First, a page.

The story of the life and death at the age of forty-five, of a high court prosecutor in 19th-century Russia, it is an intense and moving examination of loss and the possibilities of redemption, in which Tolstoy explores the dichotomy between the artificial and the authentic life.
In "The Death of Ivan Ilyich," a middle-aged judge falls gravely ill and is shinned by his materialistic family; and in "Confession," Tolstoy charts his own religious evolution from his rejection of the Orthodox Church to his embrace of spirituality.
'It is only a bruise' A carefree Russian official has what seems to be a trivial accident... One of 46 new books in the bestselling Little Black Classics series, to celebrate the first ever Penguin Classic in 1946. Each book gives readers a taste of the Classics' huge range and diversity, with works from around the world and across the centuries - including fables, decadence, heartbreak, tall tales, satire, ghosts, battles and elephants.
Describing Tolstoy's crisis of depression and estrangement from the world, A Confession (1879) is an autobiographical work of exceptional emotional honesty. By the time he was fifty, Tolstoy had already written the novels that would assure him of literary immortality; he had a wife, a large estate and numerous children; he was 'a happy man' and in good health - yet life had lost its meaning. In this poignant confessional fragment, he records a period of his life when he began to turn away from fiction and aesthetics, and to search instead for 'a practical religion not promising future bliss, but giving bliss on earth'.
The Complete Short Novels
Author: Anton Chekhov
Publisher: Мультимедийное издательство Стрельбицкого
In the stories by Anton Chekhov there is no seriousness of the plot, as in Dostoevsky’s novels, but together with simplicity and funny side of everyday life Chekhov’s characters are not less dramatic or deep. However, polished sarcasm is not an obstacle for Chekhov to show his characters in a warm and realistic way. There is no grotesque of Saltikov-Schedrin who turns people into images; we can recognise an ordinary modern man on the pages of Chekhov’s stories.
Using, or rather mimicking, traditional forms of storytelling Gogol created stories that are complete within themselves and only tangentially connected to a meaning or moral. His work belongs to the school of invention, where each twist and turn of the narrative is a surprise unfettered by obligation to an overarching theme. Selected from Evenings on a Farm near Dikanka, Mirgorod, and the Petersburg tales and arranged in order of composition, the thirteen stories in The Collected Tales of Nikolai Gogolencompass the breadth of Gogol's literary achievement. From the demon-haunted “St. John's Eve ” to the heartrending humiliations and trials of a titular councilor in “The Overcoat,” Gogol's knack for turning literary conventions on their heads combined with his overt joy in the art of story telling shine through in each of the tales. This translation, by Richard Pevear and Larissa Volokhonsky, is as vigorous and darkly funny as the original Russian. It allows readers to experience anew the unmistakable genius of a writer who paved the way for Dostevsky and Kafka.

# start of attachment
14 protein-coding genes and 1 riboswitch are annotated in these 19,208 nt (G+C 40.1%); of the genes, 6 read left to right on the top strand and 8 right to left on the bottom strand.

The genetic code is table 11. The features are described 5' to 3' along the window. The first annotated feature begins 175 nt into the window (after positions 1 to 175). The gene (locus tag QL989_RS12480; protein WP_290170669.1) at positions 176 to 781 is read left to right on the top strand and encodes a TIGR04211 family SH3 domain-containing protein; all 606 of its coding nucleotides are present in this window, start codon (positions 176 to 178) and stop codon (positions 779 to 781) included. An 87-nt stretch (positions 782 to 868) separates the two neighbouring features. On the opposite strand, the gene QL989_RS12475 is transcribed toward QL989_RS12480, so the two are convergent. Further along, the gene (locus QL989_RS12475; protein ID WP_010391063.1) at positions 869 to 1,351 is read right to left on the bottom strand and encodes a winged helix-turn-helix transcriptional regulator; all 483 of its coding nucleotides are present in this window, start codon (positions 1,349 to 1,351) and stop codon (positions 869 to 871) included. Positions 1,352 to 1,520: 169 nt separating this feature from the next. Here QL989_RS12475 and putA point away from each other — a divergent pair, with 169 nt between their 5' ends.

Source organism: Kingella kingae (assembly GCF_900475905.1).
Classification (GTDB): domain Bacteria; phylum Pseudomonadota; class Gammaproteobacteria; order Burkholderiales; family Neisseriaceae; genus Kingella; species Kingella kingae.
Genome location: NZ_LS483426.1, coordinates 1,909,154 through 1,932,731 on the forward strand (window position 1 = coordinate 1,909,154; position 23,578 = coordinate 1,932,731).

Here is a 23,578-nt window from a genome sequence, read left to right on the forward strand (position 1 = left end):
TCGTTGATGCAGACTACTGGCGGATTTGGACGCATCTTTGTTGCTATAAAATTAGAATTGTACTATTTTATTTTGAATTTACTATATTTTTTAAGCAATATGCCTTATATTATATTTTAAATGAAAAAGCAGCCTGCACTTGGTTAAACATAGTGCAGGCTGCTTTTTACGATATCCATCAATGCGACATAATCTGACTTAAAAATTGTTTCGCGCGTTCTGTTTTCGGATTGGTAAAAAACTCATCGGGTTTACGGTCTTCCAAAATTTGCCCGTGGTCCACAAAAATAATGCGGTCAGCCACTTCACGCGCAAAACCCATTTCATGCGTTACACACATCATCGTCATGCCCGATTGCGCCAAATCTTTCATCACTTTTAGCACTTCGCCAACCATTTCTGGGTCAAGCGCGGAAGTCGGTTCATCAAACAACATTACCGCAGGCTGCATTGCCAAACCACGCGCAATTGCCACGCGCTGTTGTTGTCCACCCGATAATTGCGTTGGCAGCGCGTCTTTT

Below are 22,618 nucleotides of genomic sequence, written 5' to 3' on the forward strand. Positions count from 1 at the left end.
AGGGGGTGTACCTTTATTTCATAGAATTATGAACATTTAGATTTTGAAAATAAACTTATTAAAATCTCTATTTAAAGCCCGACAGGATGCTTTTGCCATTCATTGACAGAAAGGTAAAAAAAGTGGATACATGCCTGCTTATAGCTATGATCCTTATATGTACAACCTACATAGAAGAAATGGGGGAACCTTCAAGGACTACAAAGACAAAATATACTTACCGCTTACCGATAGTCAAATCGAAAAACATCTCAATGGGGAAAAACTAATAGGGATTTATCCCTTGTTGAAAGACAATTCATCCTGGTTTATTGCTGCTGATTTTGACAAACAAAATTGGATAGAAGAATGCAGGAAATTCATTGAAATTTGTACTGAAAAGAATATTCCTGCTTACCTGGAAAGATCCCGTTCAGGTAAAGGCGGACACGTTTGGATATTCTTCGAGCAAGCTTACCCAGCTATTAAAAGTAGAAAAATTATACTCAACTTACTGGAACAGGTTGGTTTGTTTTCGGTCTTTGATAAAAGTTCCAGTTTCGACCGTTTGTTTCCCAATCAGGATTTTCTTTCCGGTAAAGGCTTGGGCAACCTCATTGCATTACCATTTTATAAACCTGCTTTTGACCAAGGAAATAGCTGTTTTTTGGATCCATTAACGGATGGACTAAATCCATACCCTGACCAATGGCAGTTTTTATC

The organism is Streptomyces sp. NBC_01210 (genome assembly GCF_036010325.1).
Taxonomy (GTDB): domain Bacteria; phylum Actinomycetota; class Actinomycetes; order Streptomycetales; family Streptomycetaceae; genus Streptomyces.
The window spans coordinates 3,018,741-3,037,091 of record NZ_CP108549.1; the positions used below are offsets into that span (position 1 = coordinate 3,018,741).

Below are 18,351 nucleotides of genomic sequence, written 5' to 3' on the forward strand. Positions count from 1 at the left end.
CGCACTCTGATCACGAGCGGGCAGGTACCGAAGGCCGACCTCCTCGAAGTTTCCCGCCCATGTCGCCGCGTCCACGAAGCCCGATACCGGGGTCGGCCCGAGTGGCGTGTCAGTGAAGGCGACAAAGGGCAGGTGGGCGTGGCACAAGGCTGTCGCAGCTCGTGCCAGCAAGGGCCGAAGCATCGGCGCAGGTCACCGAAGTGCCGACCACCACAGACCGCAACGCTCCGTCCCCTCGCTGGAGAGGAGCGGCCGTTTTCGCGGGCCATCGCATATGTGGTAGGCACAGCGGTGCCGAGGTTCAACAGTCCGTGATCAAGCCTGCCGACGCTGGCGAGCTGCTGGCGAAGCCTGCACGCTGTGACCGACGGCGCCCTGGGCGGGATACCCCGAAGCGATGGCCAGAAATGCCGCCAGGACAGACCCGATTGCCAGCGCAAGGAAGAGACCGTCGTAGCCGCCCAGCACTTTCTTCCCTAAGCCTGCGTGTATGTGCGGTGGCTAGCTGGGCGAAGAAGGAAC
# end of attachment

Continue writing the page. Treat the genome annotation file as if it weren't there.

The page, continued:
Author: Leo Nikolayevich Tolstoy
This book is a collection of Tolstoi's greatest stories. It opens with the story Two Hussars written by Tolstoi at the age of twenty-six just after he had returned to St. Petersburg from active service in the Crimea, and closes with After the Ball, the last of the great writer's stories which was not published until after his death.The works included in this collection are representative of his writing over a full half century.Two Hussars (1856)Yardstick (1995)The Death of Ivan Ilyich (1886)The Kreutzer Sonata (1889)Father Sergius (1898)After the Ball (1903)
Author: Leo Tolstoy, Ben H. Winters
Publisher: Quirk Books